9Likewise, I want women to adorn themselves with proper clothing, modestly and discreetly, not with braided hair and gold or pearls or costly garments, 10but rather by means of good works, as is proper for women making a claim to godliness.Local Applications and Universal Truths
11 A woman must quietly receive instruction with entire submissiveness. 12 But I do not allow a woman to teach or exercise authority over a man, but to remain quiet.
13For it was Adam who was first created, and then Eve. And it was not Adam who was deceived, but the woman being deceived, fell into transgression.
15But women will be preserved through the bearing of children if they continue in faith and love and sanctity with self-restraint.
Alright, let’s look at this passage in terms of local applications and universal truths. Universal truths are Scriptures that can be taken at face value. They apply in all places and all times. Examples are Micah 6:8 (“He has told you, O man, what is good; And what does the LORD require of you. But to do justice, to love kindness, And to walk humbly with your God?”) and Luke 10:27 (He answered: " 'Love the Lord your God with all your heart and with all your soul and with all your strength and with all your mind'; and, 'Love your neighbor as yourself.'") We don’t need to question those verses. They are plain and are consistently confirmed by other Scriptures.
Local applications are verses that apply to a specific place at a specific time for a specific reason. While there are universal and timeless principles that we can learn from such verses, they should not be taken at face value. An example of a local application is 1 Corinthians 7:1, “it is good for a man not to touch a woman.” (NASB). Paul is speaking here of marriage. The NIV translates it, “It is good for a man not to marry.” We cannot take this at face value because we know that God ordained, encouraged, and blessed marriage. We have to dig a little deeper to find out what Paul was communicating to the Corinthians in this particular verse.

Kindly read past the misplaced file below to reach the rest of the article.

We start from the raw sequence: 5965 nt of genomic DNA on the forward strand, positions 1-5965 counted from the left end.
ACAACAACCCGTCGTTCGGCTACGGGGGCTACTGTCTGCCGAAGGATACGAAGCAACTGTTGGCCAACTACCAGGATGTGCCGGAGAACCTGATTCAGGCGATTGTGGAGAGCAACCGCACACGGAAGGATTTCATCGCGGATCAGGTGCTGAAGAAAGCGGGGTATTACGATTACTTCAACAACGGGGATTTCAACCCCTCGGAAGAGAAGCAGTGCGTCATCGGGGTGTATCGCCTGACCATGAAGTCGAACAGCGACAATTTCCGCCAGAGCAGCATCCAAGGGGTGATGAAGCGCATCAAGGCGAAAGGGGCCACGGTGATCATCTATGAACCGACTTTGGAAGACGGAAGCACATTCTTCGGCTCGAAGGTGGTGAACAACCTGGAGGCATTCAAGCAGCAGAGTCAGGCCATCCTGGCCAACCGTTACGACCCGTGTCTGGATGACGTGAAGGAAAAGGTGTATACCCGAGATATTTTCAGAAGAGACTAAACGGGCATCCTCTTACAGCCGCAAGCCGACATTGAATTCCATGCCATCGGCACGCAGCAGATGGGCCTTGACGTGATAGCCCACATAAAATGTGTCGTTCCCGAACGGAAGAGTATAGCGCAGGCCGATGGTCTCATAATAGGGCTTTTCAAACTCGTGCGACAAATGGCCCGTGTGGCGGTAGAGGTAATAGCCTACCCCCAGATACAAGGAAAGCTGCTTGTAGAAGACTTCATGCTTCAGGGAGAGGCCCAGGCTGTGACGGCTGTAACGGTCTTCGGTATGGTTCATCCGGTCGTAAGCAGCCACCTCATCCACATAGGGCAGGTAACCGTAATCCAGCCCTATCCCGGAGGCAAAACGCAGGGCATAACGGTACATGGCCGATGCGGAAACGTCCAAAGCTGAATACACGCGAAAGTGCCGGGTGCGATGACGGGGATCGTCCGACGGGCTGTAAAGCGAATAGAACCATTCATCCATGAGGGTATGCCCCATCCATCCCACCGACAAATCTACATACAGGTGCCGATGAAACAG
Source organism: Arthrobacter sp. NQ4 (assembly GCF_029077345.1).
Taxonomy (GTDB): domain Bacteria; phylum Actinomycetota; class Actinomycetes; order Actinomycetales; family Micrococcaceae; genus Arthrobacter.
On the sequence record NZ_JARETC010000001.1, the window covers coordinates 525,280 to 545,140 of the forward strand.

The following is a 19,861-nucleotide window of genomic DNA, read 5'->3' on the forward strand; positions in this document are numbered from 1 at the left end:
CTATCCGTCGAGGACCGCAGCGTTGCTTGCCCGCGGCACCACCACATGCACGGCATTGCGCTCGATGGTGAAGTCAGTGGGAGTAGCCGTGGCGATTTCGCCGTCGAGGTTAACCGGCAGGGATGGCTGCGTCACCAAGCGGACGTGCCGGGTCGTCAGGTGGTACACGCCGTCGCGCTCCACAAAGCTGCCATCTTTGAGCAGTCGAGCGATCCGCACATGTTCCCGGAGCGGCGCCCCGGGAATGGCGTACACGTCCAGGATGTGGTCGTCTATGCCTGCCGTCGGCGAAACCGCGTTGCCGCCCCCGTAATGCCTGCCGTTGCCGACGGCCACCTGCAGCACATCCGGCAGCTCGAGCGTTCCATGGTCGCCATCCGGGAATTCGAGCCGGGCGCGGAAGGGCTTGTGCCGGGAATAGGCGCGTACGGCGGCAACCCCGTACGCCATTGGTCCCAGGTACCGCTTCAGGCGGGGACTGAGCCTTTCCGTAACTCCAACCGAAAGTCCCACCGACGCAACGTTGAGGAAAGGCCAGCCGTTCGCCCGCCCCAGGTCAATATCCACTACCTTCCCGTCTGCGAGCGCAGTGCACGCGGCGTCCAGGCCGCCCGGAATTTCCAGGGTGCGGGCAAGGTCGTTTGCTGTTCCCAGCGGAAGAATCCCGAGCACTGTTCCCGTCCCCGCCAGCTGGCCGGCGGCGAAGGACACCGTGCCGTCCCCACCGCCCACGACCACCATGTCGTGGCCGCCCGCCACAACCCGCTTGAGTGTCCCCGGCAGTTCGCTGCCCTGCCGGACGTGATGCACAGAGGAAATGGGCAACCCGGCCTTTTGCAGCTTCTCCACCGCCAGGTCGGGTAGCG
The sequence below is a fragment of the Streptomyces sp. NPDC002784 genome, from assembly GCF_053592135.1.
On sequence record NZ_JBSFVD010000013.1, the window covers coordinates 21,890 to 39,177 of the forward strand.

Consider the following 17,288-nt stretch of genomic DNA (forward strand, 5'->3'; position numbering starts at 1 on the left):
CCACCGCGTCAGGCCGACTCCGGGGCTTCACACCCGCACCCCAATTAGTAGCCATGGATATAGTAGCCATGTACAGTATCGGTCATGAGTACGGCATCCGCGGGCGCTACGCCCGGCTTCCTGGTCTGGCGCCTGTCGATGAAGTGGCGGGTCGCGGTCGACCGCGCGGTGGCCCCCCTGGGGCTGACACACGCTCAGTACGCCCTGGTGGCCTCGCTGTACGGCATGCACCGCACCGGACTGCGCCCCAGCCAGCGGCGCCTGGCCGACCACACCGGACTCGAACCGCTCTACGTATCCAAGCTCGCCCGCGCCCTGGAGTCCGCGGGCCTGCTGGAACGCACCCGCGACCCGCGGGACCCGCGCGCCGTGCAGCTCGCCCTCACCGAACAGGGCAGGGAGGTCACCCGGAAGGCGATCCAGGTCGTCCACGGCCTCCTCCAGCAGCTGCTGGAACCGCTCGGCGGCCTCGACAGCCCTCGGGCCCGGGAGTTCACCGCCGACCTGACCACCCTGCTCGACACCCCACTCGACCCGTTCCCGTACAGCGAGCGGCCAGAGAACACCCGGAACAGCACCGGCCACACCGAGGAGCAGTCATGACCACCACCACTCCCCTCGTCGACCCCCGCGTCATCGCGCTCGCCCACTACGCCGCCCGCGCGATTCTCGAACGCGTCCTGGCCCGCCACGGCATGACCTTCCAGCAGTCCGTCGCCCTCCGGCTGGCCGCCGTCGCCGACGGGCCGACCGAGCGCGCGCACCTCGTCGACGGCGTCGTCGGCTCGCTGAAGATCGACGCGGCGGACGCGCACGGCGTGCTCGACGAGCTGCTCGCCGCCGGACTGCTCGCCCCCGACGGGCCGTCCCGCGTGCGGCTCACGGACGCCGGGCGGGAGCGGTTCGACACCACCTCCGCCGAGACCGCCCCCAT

Applying Local and Universal to 1 Timothy
Alright, back to 1 Timothy 9-14. Most scholars and average Bible readers would assign local application to verses 9-10. The principle in the verse is that women should be modest and carry themselves in a manner that is pleasing to the Lord. We would never consider braided hair to be a sign of immodesty. That was a cultural thing.
We would apply the same sort of nuance to verses 13-14. When Paul says that women will be saved through childbearing, no one takes that literally in any possible sense of the word. Volumes have been written to try to unravel what Paul meant there.